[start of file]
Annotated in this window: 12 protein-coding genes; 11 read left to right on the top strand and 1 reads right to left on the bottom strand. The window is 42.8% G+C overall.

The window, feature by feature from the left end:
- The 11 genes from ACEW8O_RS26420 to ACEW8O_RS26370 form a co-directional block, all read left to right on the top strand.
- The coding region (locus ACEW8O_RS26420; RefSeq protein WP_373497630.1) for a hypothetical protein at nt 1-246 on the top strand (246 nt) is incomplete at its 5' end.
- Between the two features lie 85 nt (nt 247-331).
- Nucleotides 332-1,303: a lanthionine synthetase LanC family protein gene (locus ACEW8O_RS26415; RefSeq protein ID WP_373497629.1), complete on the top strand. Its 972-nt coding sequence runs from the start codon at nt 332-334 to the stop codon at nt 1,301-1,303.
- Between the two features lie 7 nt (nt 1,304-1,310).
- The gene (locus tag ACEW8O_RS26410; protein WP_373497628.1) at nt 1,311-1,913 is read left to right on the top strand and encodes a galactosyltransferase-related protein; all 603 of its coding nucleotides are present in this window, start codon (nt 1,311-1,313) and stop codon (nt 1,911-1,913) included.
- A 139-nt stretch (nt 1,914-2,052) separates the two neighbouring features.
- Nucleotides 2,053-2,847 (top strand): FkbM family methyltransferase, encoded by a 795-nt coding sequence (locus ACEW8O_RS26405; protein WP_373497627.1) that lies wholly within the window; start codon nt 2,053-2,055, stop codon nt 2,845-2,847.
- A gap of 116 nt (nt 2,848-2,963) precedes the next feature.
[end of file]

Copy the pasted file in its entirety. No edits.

Annotated in this window: 12 protein-coding genes; 11 read left to right on the top strand and 1 reads right to left on the bottom strand. The window is 42.8% G+C overall.

The window, feature by feature from the left end:
- The 11 genes from ACEW8O_RS26420 to ACEW8O_RS26370 form a co-directional block, all read left to right on the top strand.
- The coding region (locus ACEW8O_RS26420; RefSeq protein WP_373497630.1) for a hypothetical protein at nt 1-246 on the top strand (246 nt) is incomplete at its 5' end.
- Between the two features lie 85 nt (nt 247-331).
- Nucleotides 332-1,303: a lanthionine synthetase LanC family protein gene (locus ACEW8O_RS26415; RefSeq protein ID WP_373497629.1), complete on the top strand. Its 972-nt coding sequence runs from the start codon at nt 332-334 to the stop codon at nt 1,301-1,303.
- Between the two features lie 7 nt (nt 1,304-1,310).
- The gene (locus tag ACEW8O_RS26410; protein WP_373497628.1) at nt 1,311-1,913 is read left to right on the top strand and encodes a galactosyltransferase-related protein; all 603 of its coding nucleotides are present in this window, start codon (nt 1,311-1,313) and stop codon (nt 1,911-1,913) included.
- A 139-nt stretch (nt 1,914-2,052) separates the two neighbouring features.
- Nucleotides 2,053-2,847 (top strand): FkbM family methyltransferase, encoded by a 795-nt coding sequence (locus ACEW8O_RS26405; protein WP_373497627.1) that lies wholly within the window; start codon nt 2,053-2,055, stop codon nt 2,845-2,847.
- A gap of 116 nt (nt 2,848-2,963) precedes the next feature.